Jewish Scholars and Activists
by Rabbi Yehoash ZavozhnitskySavitt & Rabbi Moshe AmittaiZavozhnisky
by Moshe ZavozhnitskyAmittai
In Suwalk, we were acquainted with Chaim Shlomo when he was already quite old, although he and his father, Reb Jankiel, were born in Suwalk. In the prologue of his book, Or Yaakov Reb Haim Shlomo tells us about his father as follows: A scholar and a clever man. All his work, at every time, consisted of studying and teaching God's Torah. In the town, they called him the American because he spent many years in the States.
Reb Haim Shlomo published many books in which he collected ethical and moral teachings from the works of many scholars and added many of his own good thoughts about the basis of Judaism and strengthening the Jewish religion. The names of his published works include: Sefer Midrash Raba (in two volumes). St Louis, 1919; Or Yaakov, Jerusalem, 1899; Shulhan Shabbath, Suwalk, 1925. He also published many pamphlets on religious subjects in Suwalk in 1926 and used to distribute them to Jews on the street free of charge.
With great diligence he would also sit with other people in the Bet HaMidrash and in the Hospitality House. He would pay other rabbis to go and teach Torah in various other Suwalk institutions. He gave much money to charities for the support of the needy, especially those too bashful to ask for help.
He was also helpful in making repairs to ad building the mikvehs (ritual baths) as needed, in this case being much influenced by the memory of Hafetz Hayim.
His fame as a charitable man spread far beyond the borders of Suwalk.
He bought a house for the Bikoor Holim and Linas HaTzedek. Later he bought a second house to generate income for Linas HaTzedek.
Where did Reb Haim Shlomo get all this money to give to charity? He obtained it from his American brother, Reb Israel Meyer, who was a plain, poor peddler, a great scholar and a pious man who lived a frugal life. He saved what he could and sent money to his brother in Suwalk, large amounts of money, to spend on charity, Torah study, and other good uses. Reb Haim Shlomo himself lived very frugally in an attic. He was old and suffered from malaria. On Sabbath and Jewish Holidays he ate with the wellknown philanthropist, his good friend, Shmuel Noah Shapiro.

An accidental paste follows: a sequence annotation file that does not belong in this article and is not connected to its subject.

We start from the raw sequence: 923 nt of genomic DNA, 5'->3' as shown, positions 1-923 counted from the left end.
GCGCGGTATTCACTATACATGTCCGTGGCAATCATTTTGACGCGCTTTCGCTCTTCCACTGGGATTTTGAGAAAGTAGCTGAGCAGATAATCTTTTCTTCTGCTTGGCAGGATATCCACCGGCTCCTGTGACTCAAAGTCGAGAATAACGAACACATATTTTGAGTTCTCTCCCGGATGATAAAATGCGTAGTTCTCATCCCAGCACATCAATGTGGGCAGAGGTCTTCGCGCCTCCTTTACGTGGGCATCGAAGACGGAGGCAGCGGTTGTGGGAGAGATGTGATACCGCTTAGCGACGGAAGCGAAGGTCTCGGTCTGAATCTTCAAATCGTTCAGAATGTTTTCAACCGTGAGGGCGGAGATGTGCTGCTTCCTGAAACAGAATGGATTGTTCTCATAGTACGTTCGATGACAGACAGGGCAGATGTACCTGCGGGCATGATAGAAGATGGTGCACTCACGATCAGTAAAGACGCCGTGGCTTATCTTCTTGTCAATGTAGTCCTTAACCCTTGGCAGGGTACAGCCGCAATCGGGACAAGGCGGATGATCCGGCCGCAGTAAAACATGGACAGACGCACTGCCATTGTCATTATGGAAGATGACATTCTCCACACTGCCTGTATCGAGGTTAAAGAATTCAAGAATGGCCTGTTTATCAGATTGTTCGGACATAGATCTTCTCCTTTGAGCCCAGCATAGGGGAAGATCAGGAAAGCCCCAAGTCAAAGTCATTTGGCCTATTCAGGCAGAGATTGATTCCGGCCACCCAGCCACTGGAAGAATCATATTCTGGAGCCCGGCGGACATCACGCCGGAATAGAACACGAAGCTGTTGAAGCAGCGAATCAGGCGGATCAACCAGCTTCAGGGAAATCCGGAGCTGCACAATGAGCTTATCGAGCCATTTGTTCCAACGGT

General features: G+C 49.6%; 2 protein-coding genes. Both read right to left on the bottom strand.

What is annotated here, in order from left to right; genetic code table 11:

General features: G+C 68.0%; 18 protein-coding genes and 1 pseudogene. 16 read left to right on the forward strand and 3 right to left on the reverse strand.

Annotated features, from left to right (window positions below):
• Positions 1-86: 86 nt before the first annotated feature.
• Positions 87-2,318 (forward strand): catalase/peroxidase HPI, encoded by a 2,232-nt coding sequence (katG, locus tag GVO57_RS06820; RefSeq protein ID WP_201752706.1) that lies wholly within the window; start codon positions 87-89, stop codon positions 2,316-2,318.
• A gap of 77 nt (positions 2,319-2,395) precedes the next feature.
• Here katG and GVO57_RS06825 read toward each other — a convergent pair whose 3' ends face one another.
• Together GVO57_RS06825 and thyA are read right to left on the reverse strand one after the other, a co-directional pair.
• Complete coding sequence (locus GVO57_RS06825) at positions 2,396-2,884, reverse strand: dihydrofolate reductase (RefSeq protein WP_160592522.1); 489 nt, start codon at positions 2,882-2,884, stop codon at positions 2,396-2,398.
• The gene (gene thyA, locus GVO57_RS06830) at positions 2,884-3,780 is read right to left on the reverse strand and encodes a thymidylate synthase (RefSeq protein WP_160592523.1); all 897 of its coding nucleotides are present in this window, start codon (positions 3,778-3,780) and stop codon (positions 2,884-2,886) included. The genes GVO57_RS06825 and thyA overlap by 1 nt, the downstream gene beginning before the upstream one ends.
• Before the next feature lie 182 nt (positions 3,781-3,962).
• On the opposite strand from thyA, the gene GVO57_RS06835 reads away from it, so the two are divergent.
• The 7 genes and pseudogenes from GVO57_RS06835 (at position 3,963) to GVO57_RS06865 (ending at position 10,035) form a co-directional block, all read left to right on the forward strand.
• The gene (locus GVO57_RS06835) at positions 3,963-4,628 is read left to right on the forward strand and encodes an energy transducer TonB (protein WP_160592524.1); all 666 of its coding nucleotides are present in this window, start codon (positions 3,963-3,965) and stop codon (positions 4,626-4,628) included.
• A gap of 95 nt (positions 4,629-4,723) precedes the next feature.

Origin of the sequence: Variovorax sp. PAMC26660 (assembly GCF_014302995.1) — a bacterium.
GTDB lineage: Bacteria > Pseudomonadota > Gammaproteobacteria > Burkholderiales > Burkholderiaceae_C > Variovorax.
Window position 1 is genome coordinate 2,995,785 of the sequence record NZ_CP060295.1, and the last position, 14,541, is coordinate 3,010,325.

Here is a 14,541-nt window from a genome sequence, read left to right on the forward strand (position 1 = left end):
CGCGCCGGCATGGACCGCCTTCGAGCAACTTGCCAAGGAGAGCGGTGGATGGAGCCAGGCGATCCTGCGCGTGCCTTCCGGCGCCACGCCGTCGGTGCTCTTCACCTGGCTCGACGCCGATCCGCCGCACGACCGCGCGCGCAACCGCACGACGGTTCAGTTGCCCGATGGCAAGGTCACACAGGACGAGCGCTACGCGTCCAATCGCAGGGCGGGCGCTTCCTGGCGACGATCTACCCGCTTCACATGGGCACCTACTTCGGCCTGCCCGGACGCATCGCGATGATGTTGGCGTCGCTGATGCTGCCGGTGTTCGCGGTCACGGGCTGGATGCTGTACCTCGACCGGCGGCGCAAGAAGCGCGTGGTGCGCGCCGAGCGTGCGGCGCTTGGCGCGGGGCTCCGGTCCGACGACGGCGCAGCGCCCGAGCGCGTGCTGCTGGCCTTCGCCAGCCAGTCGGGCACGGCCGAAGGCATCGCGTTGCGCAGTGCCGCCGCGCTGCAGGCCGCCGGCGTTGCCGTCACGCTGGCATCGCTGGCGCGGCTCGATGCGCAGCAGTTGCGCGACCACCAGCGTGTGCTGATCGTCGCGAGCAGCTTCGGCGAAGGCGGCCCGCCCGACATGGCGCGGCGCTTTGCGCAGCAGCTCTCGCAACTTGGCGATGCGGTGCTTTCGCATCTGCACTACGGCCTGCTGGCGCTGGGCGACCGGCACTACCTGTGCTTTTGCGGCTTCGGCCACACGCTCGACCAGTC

Rabbi Israel Meyer was born in Suwalk in 1853. He studied at the great Volozhin Yeshiva with the Gaon Natziv. Around 1873, he came to America.
Reb Israel Meyer went out every morning with a big package of sheets, blankets, pillowcases, and similar goods, wandering in the villages around Hazeltown as a peddler. All his customers, both Christians and Jews, respected him as a very honest and fine man. Most of his income was donated to charities in Israel, Suwalk and America. For himself, he kept very little. He slept on the floor and ate only bread and salt. Only on Sabbath and holidays would he sleep in bed and prepare better food for himself.
He passed away in 1944 and was buried in the cemetery of the Yeshiva Tifereth Yerushalaim in New York.
The other brother, Reb Haim Shlomo, lost his life at the hands of the Nazis in 1941.
The pride and joy of the Jews of Suwalk in general, and the observant Jews in particular, was Reb Haim Mendel
Friedman, one of the great scholars in town, one of the finest scholars among the merchants. He was also a respected businessman and a great philanthropist. He was a devoted activist in religious and social life. He was one of the finest public speakers. He got along well with people, and emerged as a chief spokesperson for many groups, and was the President of the Jewish Community Board for many years. He was an ardent Zionist (Mizrahi) and worked hard for Palestine.
Important visitors contacted him first upon arriving in Suwalk. In his house assembled the Torah scholars of Suwalk.
In his youth, he studied in the great Volozhin Yeshiva in its time of glory. Reb Naftali
Zvi Yehuda Berlin (Hanatziv) wrote in his wellknown book, Meishiv Davar, two articles discussing with Reb Haim Mendel Friedman points of Jewish law and referring to him with great admiration.